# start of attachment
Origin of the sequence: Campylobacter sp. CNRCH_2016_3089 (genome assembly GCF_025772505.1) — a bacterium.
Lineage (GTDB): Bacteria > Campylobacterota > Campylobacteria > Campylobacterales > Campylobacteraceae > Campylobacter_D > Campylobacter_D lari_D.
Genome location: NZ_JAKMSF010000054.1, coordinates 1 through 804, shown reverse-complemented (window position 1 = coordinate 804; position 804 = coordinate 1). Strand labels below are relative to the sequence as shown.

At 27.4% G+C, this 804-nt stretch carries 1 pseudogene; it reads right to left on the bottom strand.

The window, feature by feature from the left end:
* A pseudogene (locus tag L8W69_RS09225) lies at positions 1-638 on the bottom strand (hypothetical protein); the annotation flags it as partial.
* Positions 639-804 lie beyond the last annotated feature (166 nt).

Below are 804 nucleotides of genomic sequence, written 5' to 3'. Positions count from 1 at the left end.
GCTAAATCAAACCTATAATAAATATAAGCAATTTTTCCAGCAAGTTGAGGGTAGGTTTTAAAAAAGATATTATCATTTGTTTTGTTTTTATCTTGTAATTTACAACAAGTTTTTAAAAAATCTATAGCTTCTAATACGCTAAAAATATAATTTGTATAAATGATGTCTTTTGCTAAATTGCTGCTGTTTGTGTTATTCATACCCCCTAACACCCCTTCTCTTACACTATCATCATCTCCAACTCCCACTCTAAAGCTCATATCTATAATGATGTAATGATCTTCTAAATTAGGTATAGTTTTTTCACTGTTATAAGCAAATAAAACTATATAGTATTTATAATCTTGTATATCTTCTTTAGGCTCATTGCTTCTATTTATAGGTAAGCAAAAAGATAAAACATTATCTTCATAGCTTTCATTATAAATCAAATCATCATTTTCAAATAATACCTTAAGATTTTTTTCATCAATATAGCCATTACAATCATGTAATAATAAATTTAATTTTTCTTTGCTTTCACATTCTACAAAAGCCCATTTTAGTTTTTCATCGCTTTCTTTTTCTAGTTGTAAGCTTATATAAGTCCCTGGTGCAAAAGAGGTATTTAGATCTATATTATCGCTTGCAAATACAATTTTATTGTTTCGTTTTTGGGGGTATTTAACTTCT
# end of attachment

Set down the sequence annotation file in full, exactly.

Origin of the sequence: Campylobacter sp. CNRCH_2016_3089 (genome assembly GCF_025772505.1) — a bacterium.
Lineage (GTDB): Bacteria > Campylobacterota > Campylobacteria > Campylobacterales > Campylobacteraceae > Campylobacter_D > Campylobacter_D lari_D.
Genome location: NZ_JAKMSF010000054.1, coordinates 1 through 804, shown reverse-complemented (window position 1 = coordinate 804; position 804 = coordinate 1). Strand labels below are relative to the sequence as shown.

At 27.4% G+C, this 804-nt stretch carries 1 pseudogene; it reads right to left on the bottom strand.

The window, feature by feature from the left end:
* A pseudogene (locus tag L8W69_RS09225) lies at positions 1-638 on the bottom strand (hypothetical protein); the annotation flags it as partial.
* Positions 639-804 lie beyond the last annotated feature (166 nt).

Below are 804 nucleotides of genomic sequence, written 5' to 3'. Positions count from 1 at the left end.
GCTAAATCAAACCTATAATAAATATAAGCAATTTTTCCAGCAAGTTGAGGGTAGGTTTTAAAAAAGATATTATCATTTGTTTTGTTTTTATCTTGTAATTTACAACAAGTTTTTAAAAAATCTATAGCTTCTAATACGCTAAAAATATAATTTGTATAAATGATGTCTTTTGCTAAATTGCTGCTGTTTGTGTTATTCATACCCCCTAACACCCCTTCTCTTACACTATCATCATCTCCAACTCCCACTCTAAAGCTCATATCTATAATGATGTAATGATCTTCTAAATTAGGTATAGTTTTTTCACTGTTATAAGCAAATAAAACTATATAGTATTTATAATCTTGTATATCTTCTTTAGGCTCATTGCTTCTATTTATAGGTAAGCAAAAAGATAAAACATTATCTTCATAGCTTTCATTATAAATCAAATCATCATTTTCAAATAATACCTTAAGATTTTTTTCATCAATATAGCCATTACAATCATGTAATAATAAATTTAATTTTTCTTTGCTTTCACATTCTACAAAAGCCCATTTTAGTTTTTCATCGCTTTCTTTTTCTAGTTGTAAGCTTATATAAGTCCCTGGTGCAAAAGAGGTATTTAGATCTATATTATCGCTTGCAAATACAATTTTATTGTTTCGTTTTTGGGGGTATTTAACTTCT